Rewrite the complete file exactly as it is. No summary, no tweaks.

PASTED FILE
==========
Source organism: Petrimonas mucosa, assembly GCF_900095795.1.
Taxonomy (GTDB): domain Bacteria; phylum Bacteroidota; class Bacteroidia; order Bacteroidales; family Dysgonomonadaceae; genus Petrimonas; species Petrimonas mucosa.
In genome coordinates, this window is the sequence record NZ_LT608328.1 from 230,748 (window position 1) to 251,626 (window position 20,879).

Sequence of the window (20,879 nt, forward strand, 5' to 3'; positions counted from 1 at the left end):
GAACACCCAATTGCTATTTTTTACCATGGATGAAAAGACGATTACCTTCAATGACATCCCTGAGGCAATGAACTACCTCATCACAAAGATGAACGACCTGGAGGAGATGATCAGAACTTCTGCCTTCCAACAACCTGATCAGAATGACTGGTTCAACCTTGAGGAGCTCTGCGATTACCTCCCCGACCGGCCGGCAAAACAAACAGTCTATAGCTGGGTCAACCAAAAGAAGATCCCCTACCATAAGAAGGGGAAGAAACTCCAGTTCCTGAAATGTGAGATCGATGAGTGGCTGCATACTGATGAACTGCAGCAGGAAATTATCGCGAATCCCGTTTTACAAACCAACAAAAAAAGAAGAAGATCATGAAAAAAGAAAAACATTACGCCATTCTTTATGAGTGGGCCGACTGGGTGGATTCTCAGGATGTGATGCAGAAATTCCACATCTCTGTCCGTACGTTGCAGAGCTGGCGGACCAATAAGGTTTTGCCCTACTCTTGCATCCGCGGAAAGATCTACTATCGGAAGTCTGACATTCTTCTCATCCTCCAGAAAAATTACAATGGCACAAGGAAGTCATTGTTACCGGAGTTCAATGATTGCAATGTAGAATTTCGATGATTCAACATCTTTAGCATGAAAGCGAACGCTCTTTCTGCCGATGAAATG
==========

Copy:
Source organism: Petrimonas mucosa, assembly GCF_900095795.1.
Taxonomy (GTDB): domain Bacteria; phylum Bacteroidota; class Bacteroidia; order Bacteroidales; family Dysgonomonadaceae; genus Petrimonas; species Petrimonas mucosa.
In genome coordinates, this window is the sequence record NZ_LT608328.1 from 230,748 (window position 1) to 251,626 (window position 20,879).

Sequence of the window (20,879 nt, forward strand, 5' to 3'; positions counted from 1 at the left end):
GAACACCCAATTGCTATTTTTTACCATGGATGAAAAGACGATTACCTTCAATGACATCCCTGAGGCAATGAACTACCTCATCACAAAGATGAACGACCTGGAGGAGATGATCAGAACTTCTGCCTTCCAACAACCTGATCAGAATGACTGGTTCAACCTTGAGGAGCTCTGCGATTACCTCCCCGACCGGCCGGCAAAACAAACAGTCTATAGCTGGGTCAACCAAAAGAAGATCCCCTACCATAAGAAGGGGAAGAAACTCCAGTTCCTGAAATGTGAGATCGATGAGTGGCTGCATACTGATGAACTGCAGCAGGAAATTATCGCGAATCCCGTTTTACAAACCAACAAAAAAAGAAGAAGATCATGAAAAAAGAAAAACATTACGCCATTCTTTATGAGTGGGCCGACTGGGTGGATTCTCAGGATGTGATGCAGAAATTCCACATCTCTGTCCGTACGTTGCAGAGCTGGCGGACCAATAAGGTTTTGCCCTACTCTTGCATCCGCGGAAAGATCTACTATCGGAAGTCTGACATTCTTCTCATCCTCCAGAAAAATTACAATGGCACAAGGAAGTCATTGTTACCGGAGTTCAATGATTGCAATGTAGAATTTCGATGATTCAACATCTTTAGCATGAAAGCGAACGCTCTTTCTGCCGATGAAATG